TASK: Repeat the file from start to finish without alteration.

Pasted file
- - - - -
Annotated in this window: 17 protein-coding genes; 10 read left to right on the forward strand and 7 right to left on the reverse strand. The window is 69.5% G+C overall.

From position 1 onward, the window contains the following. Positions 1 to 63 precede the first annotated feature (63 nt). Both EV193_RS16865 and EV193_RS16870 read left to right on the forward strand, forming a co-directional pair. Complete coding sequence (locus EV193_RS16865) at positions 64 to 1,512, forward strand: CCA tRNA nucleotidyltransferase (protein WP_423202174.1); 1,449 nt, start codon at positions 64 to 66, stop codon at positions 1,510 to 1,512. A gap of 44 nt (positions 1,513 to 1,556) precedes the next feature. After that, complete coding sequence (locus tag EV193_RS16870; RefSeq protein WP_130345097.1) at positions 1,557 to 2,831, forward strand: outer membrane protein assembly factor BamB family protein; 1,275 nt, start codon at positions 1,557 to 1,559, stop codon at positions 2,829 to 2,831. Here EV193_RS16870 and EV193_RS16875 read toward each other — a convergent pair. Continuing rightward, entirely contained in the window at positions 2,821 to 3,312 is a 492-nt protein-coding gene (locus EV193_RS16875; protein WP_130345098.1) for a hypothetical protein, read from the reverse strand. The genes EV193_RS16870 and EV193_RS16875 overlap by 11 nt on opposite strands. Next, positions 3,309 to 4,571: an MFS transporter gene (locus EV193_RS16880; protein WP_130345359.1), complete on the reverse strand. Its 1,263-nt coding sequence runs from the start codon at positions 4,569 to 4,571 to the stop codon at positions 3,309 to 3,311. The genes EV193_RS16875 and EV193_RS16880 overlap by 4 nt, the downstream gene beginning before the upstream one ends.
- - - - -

Annotated in this window: 17 protein-coding genes; 10 read left to right on the forward strand and 7 right to left on the reverse strand. The window is 69.5% G+C overall.

From position 1 onward, the window contains the following. Positions 1 to 63 precede the first annotated feature (63 nt). Both EV193_RS16865 and EV193_RS16870 read left to right on the forward strand, forming a co-directional pair. Complete coding sequence (locus EV193_RS16865) at positions 64 to 1,512, forward strand: CCA tRNA nucleotidyltransferase (protein WP_423202174.1); 1,449 nt, start codon at positions 64 to 66, stop codon at positions 1,510 to 1,512. A gap of 44 nt (positions 1,513 to 1,556) precedes the next feature. After that, complete coding sequence (locus tag EV193_RS16870; RefSeq protein WP_130345097.1) at positions 1,557 to 2,831, forward strand: outer membrane protein assembly factor BamB family protein; 1,275 nt, start codon at positions 1,557 to 1,559, stop codon at positions 2,829 to 2,831. Here EV193_RS16870 and EV193_RS16875 read toward each other — a convergent pair. Continuing rightward, entirely contained in the window at positions 2,821 to 3,312 is a 492-nt protein-coding gene (locus EV193_RS16875; protein WP_130345098.1) for a hypothetical protein, read from the reverse strand. The genes EV193_RS16870 and EV193_RS16875 overlap by 11 nt on opposite strands. Next, positions 3,309 to 4,571: an MFS transporter gene (locus EV193_RS16880; protein WP_130345359.1), complete on the reverse strand. Its 1,263-nt coding sequence runs from the start codon at positions 4,569 to 4,571 to the stop codon at positions 3,309 to 3,311. The genes EV193_RS16875 and EV193_RS16880 overlap by 4 nt, the downstream gene beginning before the upstream one ends.